Creativity doesn’t only relate to the fine and performing arts. It’s about negotiating all areas of life, making the most of the push-pull and day-to-day ins and outs. It can be tricky, even treacherous. Sometimes we need counseling to help us through.
What pushes us hardest to seek talk therapy is often related to crisis situations, like navigating the choppy waters of a stormy relationship or making peace with a challenging childhood, or managing grief after the death of a loved one. But those are a just a few reasons.
Therapy can also be useful for unblocking creativity, says Tracy Durkin, LCSW, of Tinton Falls, NJ. One way to celebrate International Creativity Month in January is to explore the various routes to self-expression to figure out why you may be blocked in the first place.
Durkin devised a workshop, “Clear, Calm, Confident: The Core of Happiness,” to help women do just that. One of the explanations for how a creative blockage is built is the existence of mental stress, which can be a combination of the usual components of daily life---things like finances, family, health, scheduling, time constraints, presidential campaigns and world affairs, to name a few.
“We tend to be in a state of perpetual preparedness, a little like vigilant soldiers in combat,” Durkin says. “But this hyper-alert state, as much as it helps and tries to protect us, also depletes our energy, focus, creativity, and resiliency.”
It’s easy to see how creativity can be blocked by stress.
“A brain in gear isn’t going to be the most fluid and flexible, generating new ideas and exploring new possibilities,” she reasons. “Instead, in its readiness to fight or flee from its next assault, the brain actually has to stay focused on the threat, focused on the danger, focused on survival. This tight, tense, defensive posture is taxing and exhausting to the mind, body, and spirit.”
If accessing our most inspired creativity is the mission at hand, destressing is the first order of business. WebMD offers ways to manage and relieve stress. Number one on the list is writing. It’s an interesting notion that blocked creativity, if you’re a writer, for instance, requires the thing surrounding your blockage. It’s important to recognize the writing is not what’s blocked, just your creativity, or your creative thought process. In that case, it can be helpful to try another form of writing to unblock.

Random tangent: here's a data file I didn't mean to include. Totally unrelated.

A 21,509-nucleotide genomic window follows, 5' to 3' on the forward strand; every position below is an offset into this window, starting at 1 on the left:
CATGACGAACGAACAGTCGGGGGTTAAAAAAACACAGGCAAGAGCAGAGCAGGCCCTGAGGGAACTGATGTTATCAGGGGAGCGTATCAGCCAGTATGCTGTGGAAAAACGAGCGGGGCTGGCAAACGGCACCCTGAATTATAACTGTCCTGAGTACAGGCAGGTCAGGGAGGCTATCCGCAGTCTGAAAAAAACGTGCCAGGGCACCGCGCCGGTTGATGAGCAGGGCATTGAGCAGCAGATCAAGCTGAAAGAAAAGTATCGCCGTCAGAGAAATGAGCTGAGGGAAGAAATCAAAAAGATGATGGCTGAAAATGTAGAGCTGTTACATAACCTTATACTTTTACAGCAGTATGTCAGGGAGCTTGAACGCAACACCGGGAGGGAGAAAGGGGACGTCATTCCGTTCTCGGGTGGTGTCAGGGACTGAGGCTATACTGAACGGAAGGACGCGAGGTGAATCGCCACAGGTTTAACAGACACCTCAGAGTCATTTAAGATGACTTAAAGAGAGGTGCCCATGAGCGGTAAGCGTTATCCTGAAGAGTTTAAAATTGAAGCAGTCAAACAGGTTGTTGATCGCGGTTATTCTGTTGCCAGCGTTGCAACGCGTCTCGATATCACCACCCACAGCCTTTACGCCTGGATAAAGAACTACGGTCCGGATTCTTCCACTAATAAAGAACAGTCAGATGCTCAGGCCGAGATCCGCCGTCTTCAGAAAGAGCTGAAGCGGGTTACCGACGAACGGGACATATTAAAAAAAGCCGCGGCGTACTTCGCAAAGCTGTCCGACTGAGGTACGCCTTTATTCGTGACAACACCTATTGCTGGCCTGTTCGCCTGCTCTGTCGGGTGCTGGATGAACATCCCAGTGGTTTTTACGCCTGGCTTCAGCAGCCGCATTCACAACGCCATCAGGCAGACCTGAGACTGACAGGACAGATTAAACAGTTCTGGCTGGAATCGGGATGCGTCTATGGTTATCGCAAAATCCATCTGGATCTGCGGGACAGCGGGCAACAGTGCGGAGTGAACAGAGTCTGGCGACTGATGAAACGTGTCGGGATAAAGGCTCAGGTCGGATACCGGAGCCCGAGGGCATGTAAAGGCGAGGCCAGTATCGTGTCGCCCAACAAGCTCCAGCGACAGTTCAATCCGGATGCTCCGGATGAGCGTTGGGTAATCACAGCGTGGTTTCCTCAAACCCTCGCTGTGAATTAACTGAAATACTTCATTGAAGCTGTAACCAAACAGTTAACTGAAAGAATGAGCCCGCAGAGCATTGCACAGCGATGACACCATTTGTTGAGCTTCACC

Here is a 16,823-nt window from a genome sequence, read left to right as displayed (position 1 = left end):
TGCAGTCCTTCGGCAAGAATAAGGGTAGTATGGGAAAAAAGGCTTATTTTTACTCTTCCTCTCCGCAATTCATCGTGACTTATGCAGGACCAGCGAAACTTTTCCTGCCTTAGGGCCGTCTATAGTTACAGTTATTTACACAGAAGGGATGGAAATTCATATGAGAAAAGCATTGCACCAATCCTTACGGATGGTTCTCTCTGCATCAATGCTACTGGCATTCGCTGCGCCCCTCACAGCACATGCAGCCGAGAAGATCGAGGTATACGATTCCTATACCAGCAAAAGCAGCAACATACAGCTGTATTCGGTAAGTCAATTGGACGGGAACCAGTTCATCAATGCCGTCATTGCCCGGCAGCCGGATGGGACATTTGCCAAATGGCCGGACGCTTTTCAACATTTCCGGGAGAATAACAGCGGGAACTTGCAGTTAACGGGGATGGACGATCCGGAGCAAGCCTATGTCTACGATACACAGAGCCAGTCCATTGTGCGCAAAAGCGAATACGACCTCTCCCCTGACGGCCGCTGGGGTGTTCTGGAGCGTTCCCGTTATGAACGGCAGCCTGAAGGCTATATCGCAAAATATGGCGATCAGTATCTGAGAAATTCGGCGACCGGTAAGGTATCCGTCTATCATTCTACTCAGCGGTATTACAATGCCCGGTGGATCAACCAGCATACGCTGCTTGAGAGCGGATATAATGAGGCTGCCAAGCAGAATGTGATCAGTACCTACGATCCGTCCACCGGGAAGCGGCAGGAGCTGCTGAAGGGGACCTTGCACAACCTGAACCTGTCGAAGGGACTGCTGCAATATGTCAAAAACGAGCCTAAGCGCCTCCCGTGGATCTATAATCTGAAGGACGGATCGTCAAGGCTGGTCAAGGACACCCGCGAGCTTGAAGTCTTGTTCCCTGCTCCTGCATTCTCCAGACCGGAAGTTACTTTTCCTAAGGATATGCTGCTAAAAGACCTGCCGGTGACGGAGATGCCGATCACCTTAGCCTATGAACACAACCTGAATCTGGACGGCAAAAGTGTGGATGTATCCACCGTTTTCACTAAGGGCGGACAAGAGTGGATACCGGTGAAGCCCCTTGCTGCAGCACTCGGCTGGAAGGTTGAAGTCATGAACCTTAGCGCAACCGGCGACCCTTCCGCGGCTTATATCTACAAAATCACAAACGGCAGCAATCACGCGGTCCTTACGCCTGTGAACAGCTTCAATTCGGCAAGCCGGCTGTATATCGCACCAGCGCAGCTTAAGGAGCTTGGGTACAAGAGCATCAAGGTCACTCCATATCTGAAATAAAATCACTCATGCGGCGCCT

For instance, a novelist may want to try his or her hand at poetry.
For Nancy Bryan, an adjunct English faculty at Brookdale Community College in Lincroft, NJ, poetry is her favorite form of expression as it has become a tool for managing the more difficult aspects of her life, such as divorce and empty-nest syndrome. As a serious writer, she offers workshops to other serious writers who are open to “kind, constructive feedback, close reading of literature, and exercises to expand and discover new ways of writing.” Her January workshop falls under the Narrative Medicine umbrella, which she says, “can help in nurturing the self, developing a mindfulness practice, and finding connection through our shared stories.”
Poetry has been gaining popularity, specifically in the medical world. The word is being spread by people like John Fox, a poetry therapist and lecturer, who teaches in the California Poets in the Schools Program. One of his books, Finding What You Didn't Lose, encourages getting in touch with your poetic voice and its ability to heal. He teaches about metaphor, image, sound and rhythm while leading the reader into the inner psyche.
Bryan, who holds a master’s degree in Creative Writing, and is hard at work on a book of her own poetry, says, “Writing allows us to share, and discover the universal in our stories, so we don’t have to experience ‘it’ alone. Themes might include parenting, loss/death, illness, birth and love.”